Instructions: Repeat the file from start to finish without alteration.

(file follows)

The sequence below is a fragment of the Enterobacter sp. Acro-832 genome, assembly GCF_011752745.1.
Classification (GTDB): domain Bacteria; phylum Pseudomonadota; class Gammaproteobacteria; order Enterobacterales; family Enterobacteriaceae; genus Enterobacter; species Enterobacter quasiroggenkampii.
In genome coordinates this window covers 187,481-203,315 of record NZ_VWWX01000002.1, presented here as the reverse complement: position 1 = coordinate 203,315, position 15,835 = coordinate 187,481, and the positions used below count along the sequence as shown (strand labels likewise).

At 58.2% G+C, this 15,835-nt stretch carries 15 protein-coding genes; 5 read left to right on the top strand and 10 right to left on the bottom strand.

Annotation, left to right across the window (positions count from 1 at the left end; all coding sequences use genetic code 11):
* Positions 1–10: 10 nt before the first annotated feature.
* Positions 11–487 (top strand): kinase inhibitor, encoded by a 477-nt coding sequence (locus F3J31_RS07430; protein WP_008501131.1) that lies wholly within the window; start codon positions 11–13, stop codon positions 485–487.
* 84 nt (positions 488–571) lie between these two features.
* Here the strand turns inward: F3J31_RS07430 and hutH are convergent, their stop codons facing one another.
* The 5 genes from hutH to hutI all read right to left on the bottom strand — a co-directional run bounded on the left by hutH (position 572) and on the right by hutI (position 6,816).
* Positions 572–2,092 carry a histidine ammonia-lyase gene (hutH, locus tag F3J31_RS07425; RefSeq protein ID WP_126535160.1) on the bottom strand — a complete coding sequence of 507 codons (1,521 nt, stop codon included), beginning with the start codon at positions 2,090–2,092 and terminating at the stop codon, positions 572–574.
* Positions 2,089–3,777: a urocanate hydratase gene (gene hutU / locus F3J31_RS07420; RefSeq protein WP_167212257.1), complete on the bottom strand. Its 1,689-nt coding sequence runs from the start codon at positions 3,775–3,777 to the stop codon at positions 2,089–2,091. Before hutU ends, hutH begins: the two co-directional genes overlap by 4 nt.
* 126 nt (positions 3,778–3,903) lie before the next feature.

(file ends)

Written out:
The sequence below is a fragment of the Enterobacter sp. Acro-832 genome, assembly GCF_011752745.1.
Classification (GTDB): domain Bacteria; phylum Pseudomonadota; class Gammaproteobacteria; order Enterobacterales; family Enterobacteriaceae; genus Enterobacter; species Enterobacter quasiroggenkampii.
In genome coordinates this window covers 187,481-203,315 of record NZ_VWWX01000002.1, presented here as the reverse complement: position 1 = coordinate 203,315, position 15,835 = coordinate 187,481, and the positions used below count along the sequence as shown (strand labels likewise).

At 58.2% G+C, this 15,835-nt stretch carries 15 protein-coding genes; 5 read left to right on the top strand and 10 right to left on the bottom strand.

Annotation, left to right across the window (positions count from 1 at the left end; all coding sequences use genetic code 11):
* Positions 1–10: 10 nt before the first annotated feature.
* Positions 11–487 (top strand): kinase inhibitor, encoded by a 477-nt coding sequence (locus F3J31_RS07430; protein WP_008501131.1) that lies wholly within the window; start codon positions 11–13, stop codon positions 485–487.
* 84 nt (positions 488–571) lie between these two features.
* Here the strand turns inward: F3J31_RS07430 and hutH are convergent, their stop codons facing one another.
* The 5 genes from hutH to hutI all read right to left on the bottom strand — a co-directional run bounded on the left by hutH (position 572) and on the right by hutI (position 6,816).
* Positions 572–2,092 carry a histidine ammonia-lyase gene (hutH, locus tag F3J31_RS07425; RefSeq protein ID WP_126535160.1) on the bottom strand — a complete coding sequence of 507 codons (1,521 nt, stop codon included), beginning with the start codon at positions 2,090–2,092 and terminating at the stop codon, positions 572–574.
* Positions 2,089–3,777: a urocanate hydratase gene (gene hutU / locus F3J31_RS07420; RefSeq protein WP_167212257.1), complete on the bottom strand. Its 1,689-nt coding sequence runs from the start codon at positions 3,775–3,777 to the stop codon at positions 2,089–2,091. Before hutU ends, hutH begins: the two co-directional genes overlap by 4 nt.
* 126 nt (positions 3,778–3,903) lie before the next feature.